But then a lot of what the video showed I agree with. Those people stampeding into Walmart are, indeed, the stupidos of society. And no, not a single one of them has gold, or for that matter, any other asset to speak of.

    The average guy walking around has little to his name but next week's paycheck.

    But there is an awful lot in the video that I just shrug off. After all, you have to pick out for yourself what's real and what isn't.

    I didn't get caught in the silver rally of 1974 (+ -). Didn't get caught in the gold rush of '78. Didn't get caught flipping houses in 2007. Sold out of the market in 2007.
    Oh, yeah, and I sold WorldCom at 44$.:)

    There is nearly always a sector of the market that is doing well. Fortunes were made by those who read the market's decline and acted, but I wasn't one of those guys. Maybe next time.

    One more comment:
    The problem with owning silver or gold - I mean taking physical possession - is that there is no way to go short. Whereas, if I owned at ETF representing the value of silver or gold I could buy an ETF that represents the short side and make money on the way down.
    For example, if gold started going down I could easily buy DGZ and profit, whereas if I had the gold in my possession I'm kind of stuck on a one-way street.
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  6. #36  
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    Quote Originally Posted by TruckerMe View Post

    :
    The problem with owning silver or gold - I mean taking physical possession - is that there is no way to go short. Whereas, if I owned at ETF representing the value of silver or gold I could buy an ETF that represents the short side and make money on the way down.
    For example, if gold started going down I could easily buy DGZ and profit, whereas if I had the gold in my possession I'm kind of stuck on a one-way street.
    Owning physical gold or silver is not a problem from my perspective. I can always sell it at a good price to a company like APMEX who will pay me more than spot for gold Eagles or Krugs. Like I said no investment is a sure thing. That goes for real estate or the stock market.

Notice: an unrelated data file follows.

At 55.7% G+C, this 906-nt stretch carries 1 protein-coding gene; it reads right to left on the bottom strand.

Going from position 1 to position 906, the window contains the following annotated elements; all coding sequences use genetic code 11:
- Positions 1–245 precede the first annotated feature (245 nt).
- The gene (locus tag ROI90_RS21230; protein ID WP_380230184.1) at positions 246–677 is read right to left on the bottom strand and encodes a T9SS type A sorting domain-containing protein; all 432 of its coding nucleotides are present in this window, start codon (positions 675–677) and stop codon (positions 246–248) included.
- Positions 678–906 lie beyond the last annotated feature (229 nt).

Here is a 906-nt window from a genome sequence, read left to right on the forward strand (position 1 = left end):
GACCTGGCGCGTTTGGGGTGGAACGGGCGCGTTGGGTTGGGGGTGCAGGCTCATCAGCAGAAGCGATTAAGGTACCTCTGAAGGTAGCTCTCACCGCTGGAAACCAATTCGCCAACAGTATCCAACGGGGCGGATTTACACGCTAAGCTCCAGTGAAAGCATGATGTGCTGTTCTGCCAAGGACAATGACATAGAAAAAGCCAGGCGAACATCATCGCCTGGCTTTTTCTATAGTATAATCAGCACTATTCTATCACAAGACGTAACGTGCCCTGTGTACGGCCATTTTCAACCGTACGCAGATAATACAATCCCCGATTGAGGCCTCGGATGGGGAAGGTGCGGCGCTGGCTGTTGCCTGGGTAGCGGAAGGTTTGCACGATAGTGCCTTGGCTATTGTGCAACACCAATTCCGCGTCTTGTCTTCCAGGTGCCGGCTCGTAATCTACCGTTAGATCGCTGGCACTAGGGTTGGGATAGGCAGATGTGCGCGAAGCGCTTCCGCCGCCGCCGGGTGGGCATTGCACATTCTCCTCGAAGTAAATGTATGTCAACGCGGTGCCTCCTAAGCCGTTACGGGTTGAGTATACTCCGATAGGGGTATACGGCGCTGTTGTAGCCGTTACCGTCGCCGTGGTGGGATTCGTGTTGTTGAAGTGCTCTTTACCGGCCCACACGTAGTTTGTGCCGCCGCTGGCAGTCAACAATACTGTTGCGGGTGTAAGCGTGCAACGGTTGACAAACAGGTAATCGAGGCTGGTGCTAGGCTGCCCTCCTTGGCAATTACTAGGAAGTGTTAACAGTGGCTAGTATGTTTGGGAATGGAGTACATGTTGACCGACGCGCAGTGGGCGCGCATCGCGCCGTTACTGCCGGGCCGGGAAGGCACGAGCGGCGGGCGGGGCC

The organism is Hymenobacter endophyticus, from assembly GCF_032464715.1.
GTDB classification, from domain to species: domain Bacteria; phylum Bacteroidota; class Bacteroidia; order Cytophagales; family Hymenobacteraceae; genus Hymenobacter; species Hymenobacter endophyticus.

Gold and silver is going up because Helicopter Ben is printing money which will devalue the dollar, inflation is going up, debt is rising, food prices are going up, political unrest and EU economy and debt in shambles. All of these things benefit the price of metals. In my opinion, many of these things will not improve. Consequently, gold and silver could act as a hedge, an investment or a safety net.
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  7. #37  
    Senior Member Madisonian's Avatar
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    Quote Originally Posted by Tecate View Post
    The problem is, where do you park the fiat federal reserve notes when the US dollar is headed for the pooper?
    This is exactly the dilemma.

    With the flood of Bernake's bogus bills flooding the market, trading a hard physical asset for monopoly money just does not ring right for me yet.
    Now what I have done is trade about 75% of what I had in 10 ounce bullion for 1 ounce because while having to store more in quantity (300 instead of 30), should the SHTF, the smaller denominations will be easier to use if needed for bartering. Also I think it will be easier to launder the transactions with dealers and keep under the 1099 requirements should the need arise.

    The SHTF scenario is where I also think silver will be better than gold. If gold hits $2000 per ounce, how will someone make change for a 1 ounce Krugerrand? Sounds silly, but I think about things like that.